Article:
In fact, imagine that they made a movie of your favorite book -- and they didn't screw it up! That's what listening to "The Dream Hunter" is like for me. Highly recommend!
Yes! Practically nobody writes fictional characters as well as Laura Kinsale. From the main characters to the supporting characters, everybody is fleshed out and alive and real. Dream Hunter is no exception. Lord Winter, the hero, is as amazing a man as you will find in any historical fiction because he isn’t just a clichéd manifestation of a regency era male, but a bittersweet, lonely, damaged man who is struggling to find meaning in his life, even at the cost of it. He’s gorgeous and sexy and yet suffers from real life anxieties!
Zenia, the heroine, is truly his female doppelganger. Like him, she cannot seem to find that allusive sense of belonging. Lord Winter recognizes pretty early in the book that they belong together and the conflict all arises in the reluctance on Zenia’s part to recognize Lord Winter as her soul mate. Lovely Zenia has been neglected and mistreated and unloved most of her life (by her own mother) and she hasn’t the capacity to just overnight surrender herself to love and to being loved. Laura Kinsale always writes the most complex and abstruse female characters and Zenia is no different; for that, Zenia, like lots of Kinsale’s females, gets misaligned by some readers who expect and want less complication in the female protagonists. Zenia has been so damaged by someone who should have had her most complete loyalty and trust that it amazes me that she finally finds and accepts love at the end, not that she was stubborn and refused it for so long.
Anyway, listen to this gem of a novel and be utterly amazed at the plot twists and turns and the beautiful and inevitable ending. It starts in England, moves to the middle east and comes back to England and it all feels so right and yet so unexpected. And Mrs. Lamb, a secondary character, is pretty much worth the price of admission as portrayed by Nicholas Boulton! In my opinion, of Kinsale's books narrated by NB, Dream Hunter is the best so far!
Maybe but I don't usually listen to a book more than once. There are so many I haven't read.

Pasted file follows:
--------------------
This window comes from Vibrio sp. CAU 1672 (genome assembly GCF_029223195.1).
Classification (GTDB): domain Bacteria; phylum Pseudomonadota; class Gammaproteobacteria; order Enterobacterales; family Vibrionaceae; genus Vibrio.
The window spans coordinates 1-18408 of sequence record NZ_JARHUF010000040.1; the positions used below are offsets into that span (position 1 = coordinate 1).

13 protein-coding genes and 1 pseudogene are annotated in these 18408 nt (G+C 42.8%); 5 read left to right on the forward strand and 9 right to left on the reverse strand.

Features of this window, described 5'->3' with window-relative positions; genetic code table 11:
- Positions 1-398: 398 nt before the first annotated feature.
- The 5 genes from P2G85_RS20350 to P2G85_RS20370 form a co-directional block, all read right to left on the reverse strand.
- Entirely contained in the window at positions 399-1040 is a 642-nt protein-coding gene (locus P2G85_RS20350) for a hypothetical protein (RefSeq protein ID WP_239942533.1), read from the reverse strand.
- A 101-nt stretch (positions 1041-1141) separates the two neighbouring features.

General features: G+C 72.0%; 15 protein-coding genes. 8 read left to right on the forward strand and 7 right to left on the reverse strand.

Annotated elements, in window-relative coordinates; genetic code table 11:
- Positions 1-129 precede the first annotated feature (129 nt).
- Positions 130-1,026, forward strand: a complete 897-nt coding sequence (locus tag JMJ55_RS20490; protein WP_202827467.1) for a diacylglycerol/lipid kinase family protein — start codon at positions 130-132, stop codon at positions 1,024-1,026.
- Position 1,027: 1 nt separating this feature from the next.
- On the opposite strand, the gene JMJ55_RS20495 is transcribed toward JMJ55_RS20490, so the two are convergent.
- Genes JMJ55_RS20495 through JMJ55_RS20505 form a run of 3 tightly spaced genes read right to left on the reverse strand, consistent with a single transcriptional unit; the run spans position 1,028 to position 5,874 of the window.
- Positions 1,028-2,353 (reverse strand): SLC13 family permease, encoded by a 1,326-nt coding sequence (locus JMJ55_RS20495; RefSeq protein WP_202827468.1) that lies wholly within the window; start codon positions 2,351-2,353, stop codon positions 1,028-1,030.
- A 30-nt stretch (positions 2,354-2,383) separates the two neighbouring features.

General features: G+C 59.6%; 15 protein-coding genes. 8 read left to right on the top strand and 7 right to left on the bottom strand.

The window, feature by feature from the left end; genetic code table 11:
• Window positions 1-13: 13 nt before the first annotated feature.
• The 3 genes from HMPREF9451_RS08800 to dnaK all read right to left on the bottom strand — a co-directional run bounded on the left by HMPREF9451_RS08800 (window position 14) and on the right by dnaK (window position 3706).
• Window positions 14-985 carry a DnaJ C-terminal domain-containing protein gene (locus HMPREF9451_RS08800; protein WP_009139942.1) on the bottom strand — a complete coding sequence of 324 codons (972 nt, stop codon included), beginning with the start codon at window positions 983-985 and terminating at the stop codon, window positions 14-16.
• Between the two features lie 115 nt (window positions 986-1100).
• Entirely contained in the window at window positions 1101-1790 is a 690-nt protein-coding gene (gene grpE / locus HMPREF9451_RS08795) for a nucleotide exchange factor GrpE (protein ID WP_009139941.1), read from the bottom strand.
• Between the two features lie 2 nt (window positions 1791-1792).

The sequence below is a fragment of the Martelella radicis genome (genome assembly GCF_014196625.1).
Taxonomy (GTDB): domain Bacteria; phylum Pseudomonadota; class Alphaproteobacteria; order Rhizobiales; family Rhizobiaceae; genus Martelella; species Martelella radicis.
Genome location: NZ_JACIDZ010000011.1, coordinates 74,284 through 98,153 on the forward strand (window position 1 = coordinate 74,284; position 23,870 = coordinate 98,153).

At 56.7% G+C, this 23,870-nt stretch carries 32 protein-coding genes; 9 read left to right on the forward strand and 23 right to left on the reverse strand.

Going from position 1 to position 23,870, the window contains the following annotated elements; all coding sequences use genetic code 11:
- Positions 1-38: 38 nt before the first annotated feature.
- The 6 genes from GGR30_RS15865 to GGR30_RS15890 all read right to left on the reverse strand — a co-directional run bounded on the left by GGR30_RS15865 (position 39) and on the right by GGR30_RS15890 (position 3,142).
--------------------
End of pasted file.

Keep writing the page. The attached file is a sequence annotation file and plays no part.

I like the hero perhaps a little more, because the heroine was frustrating. He did so much for her and she seemed so indifferent.
Right up there with the rest. His male voices are fabulous.
Loved the train episode. A perfect example of him doing something so unreal and although caught up in the moment, her appreciation fizzled.
There were some real LOL moments between the two main characters.
I just Love the Allure of a Great Romance...a Pair of Rose Colored Glasses...some Fine Wine, and a Subscription to Audible...
The Dream Hunter by Laura Kinsale deserves another standing ovation. This is my second selection (The Prince of Midnight being first) by this amazing author. She is a master story teller, able to completely captivate and grip you; taking you right into her story’s wild tale. Move over the thrills-and-spills of “Indiana Jones”…The story of Arden and Zenia is every bit as action packed. The romance is steamy, crippling and healing all at once. You will not be able to put this book down.
I am in awe of Laura’s beautiful use of the English language. The scenes are vivid, and rich with color. You can feel, smell and taste the heat, the sand, the sweat and grit. Her characters are among the most developed and memorable that I have had the pleasure to read.
Nicholas Boulton has got to be the most outstanding narrator of all time. I have a few favorites, and they are each very special…but Nicholas has a voice to absolutely LOVE. His rich baritone voice is mesmerizing. Couple his tone with his many accents, and languages and you have nothing less than perfection!
This is a must listen...Absolutely Credit Worthy!
I love all genres of books. However, when I listen to audio books as I clean, garden, drive they are better with a lot of heat!
It seems to me that reviewers are missing the central source of conflict in this clever romance with literary aspirations. In a nutshell, the hero and heroine are polar opposites. Kinsale offers plenty of symbols and metaphors to convey this: